There is no legal requirement to offer severance. Companies often provide it after an employee is terminated. In general, the amount is based on length of employment. You may decide to offer a week’s pay for every year of service, or a flat amount based on six weeks’ pay. Distribution is typically as a lump sum or paid over a number of weeks.
Often included is a continuation of benefits coverage, especially health insurance. If you’d like some yardstick to measure your ideas against others’ practices, take a look at this:
- Approximately 60 percent of businesses have formal severance plans.
- These packages offer some breathing room for the unexpected loss of a job by providing a paycheck and, potentially, other benefits.
- To get the package, employees often will need to sign paperwork that states they won’t speak negatively about the company or pursue legal action. It may involve a noncompete agreement, although these can be difficult to enforce.
- Is severance specifically detailed in the collective bargaining agreements for labor unions? If not, the company is under no obligation to provide it to represented workers .
- Many union contracts will negotiate this benefit for an hourly employee to get one week of pay for each year of service for a maximum of 26 weeks.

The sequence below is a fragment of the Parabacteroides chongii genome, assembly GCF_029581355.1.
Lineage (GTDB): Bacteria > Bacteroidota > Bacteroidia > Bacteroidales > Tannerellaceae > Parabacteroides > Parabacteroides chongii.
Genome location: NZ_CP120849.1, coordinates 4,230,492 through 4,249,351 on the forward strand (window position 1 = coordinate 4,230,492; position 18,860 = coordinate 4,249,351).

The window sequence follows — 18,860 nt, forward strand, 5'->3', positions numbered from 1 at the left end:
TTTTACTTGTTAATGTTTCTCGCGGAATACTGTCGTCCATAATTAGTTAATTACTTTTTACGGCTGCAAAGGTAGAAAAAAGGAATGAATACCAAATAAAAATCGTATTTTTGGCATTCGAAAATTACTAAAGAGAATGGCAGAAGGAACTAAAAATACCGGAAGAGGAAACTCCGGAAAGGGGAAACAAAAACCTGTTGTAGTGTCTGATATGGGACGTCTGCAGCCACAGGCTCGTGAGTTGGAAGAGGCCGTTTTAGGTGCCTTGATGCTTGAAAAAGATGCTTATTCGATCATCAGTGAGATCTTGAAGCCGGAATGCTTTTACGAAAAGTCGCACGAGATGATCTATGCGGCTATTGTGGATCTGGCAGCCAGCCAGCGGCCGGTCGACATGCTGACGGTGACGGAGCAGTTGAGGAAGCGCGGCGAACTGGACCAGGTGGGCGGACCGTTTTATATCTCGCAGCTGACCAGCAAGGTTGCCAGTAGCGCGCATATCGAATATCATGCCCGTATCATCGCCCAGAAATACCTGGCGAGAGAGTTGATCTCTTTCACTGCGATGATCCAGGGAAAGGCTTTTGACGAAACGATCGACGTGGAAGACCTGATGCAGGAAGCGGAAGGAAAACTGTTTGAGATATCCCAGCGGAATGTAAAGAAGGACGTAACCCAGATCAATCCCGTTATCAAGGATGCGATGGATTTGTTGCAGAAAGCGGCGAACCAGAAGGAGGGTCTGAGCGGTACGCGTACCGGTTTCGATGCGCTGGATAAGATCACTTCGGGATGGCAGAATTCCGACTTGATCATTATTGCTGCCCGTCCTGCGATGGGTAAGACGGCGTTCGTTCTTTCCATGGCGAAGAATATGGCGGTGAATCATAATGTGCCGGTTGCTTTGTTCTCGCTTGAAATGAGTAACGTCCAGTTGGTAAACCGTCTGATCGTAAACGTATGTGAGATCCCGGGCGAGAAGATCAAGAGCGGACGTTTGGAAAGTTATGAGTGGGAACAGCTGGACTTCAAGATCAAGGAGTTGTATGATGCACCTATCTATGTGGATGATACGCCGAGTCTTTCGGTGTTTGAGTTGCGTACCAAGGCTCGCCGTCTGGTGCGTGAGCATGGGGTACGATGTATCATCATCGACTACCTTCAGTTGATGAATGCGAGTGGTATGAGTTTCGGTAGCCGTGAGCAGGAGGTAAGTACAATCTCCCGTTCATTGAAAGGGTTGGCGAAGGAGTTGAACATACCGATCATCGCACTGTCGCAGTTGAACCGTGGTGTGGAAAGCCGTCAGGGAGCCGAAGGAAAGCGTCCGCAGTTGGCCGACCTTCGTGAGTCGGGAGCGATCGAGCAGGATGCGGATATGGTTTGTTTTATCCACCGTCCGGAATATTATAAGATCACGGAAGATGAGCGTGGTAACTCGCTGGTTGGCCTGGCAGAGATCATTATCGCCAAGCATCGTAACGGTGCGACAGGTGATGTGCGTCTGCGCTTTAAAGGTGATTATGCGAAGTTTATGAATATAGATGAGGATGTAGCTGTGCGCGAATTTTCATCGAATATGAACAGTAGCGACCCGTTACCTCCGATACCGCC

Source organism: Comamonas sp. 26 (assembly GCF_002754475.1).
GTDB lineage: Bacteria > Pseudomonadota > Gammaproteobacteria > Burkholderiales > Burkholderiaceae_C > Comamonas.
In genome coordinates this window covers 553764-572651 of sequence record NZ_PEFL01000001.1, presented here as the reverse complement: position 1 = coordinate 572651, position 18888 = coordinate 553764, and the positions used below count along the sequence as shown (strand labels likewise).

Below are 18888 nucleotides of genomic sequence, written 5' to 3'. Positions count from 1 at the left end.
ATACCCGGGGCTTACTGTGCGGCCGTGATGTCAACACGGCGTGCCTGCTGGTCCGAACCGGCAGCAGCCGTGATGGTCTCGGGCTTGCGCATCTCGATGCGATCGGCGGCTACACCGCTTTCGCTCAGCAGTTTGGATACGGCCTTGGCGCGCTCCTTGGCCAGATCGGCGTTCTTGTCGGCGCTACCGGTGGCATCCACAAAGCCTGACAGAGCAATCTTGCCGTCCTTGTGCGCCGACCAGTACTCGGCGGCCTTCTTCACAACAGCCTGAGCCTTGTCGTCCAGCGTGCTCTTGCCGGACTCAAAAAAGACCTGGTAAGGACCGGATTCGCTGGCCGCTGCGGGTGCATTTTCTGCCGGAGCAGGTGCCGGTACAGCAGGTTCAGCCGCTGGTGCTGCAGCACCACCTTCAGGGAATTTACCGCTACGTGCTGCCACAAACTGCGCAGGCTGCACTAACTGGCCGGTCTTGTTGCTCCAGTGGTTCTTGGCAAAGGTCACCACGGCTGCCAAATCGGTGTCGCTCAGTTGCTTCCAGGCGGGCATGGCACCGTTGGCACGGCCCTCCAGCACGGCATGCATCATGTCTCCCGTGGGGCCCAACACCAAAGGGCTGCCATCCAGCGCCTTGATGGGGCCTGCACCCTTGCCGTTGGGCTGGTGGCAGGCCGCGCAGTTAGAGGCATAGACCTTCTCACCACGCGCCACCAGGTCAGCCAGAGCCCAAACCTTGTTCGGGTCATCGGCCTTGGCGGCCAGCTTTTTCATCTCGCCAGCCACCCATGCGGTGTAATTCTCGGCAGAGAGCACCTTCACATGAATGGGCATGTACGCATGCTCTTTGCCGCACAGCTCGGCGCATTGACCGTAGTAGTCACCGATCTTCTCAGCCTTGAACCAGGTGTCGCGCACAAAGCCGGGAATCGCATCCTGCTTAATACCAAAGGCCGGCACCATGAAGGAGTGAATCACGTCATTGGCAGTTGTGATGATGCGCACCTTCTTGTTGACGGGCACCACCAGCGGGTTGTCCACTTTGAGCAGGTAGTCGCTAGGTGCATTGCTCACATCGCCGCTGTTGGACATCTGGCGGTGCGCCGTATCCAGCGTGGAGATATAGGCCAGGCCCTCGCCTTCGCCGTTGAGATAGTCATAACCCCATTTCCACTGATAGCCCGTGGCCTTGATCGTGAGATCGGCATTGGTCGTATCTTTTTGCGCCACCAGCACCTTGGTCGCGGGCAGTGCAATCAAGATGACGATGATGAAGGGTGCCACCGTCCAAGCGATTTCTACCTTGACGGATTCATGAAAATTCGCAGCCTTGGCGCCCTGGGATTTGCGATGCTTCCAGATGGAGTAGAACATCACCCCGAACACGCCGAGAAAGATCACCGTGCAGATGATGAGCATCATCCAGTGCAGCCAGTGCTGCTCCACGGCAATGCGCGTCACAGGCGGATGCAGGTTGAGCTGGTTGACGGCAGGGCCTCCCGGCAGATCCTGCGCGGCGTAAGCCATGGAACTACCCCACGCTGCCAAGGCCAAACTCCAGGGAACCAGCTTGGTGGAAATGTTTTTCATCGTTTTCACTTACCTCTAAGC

- The typical executive benefit will be in the six-to-12-month range.
- Besides salary, firms may offer outplacement counseling, and cover health insurance and other benefits for the severance period.
Formal severance pay policies:
- The purpose is generally to provide assistance to employees while they seek other employment.
- When it will—and will not—be paid. Involuntary termination and layoffs are often paid – termination for cause is typically not. You may want to set a minimum time frame for employment before an employee becomes eligible.
- Groups covered by policy. Sometimes, the policy limits certain classes of workers; salaried workers receive it, while hourly employees don’t. (Be sure you don’t violate any state or federal anti-discrimination statutes).
- So, how do you calculate severance pay? Severance pay can use the guidelines of a week’s pay for each year of employment, for example. The policy may set guidelines around pay for unused vacation time, sick days, and personal days.
- Employers’ rights to modify agreement. This offers protection to the employer, with the exclusive right to amend or terminate the policy. The severance policy can stipulate that if the company is sold or merged, the benefit will not be paid unless the employee is involuntarily terminated.
Let your employees know that if they receive income from a severance package, they may not be eligible to immediately receive unemployment benefits. These packages are also subject to income tax.
It may make sense for both the company and the employee to offer other items as well, such as:
- Positive letters of recommendation.
- Moving expenses.
- The company-provided laptop or cell phone the employee was using.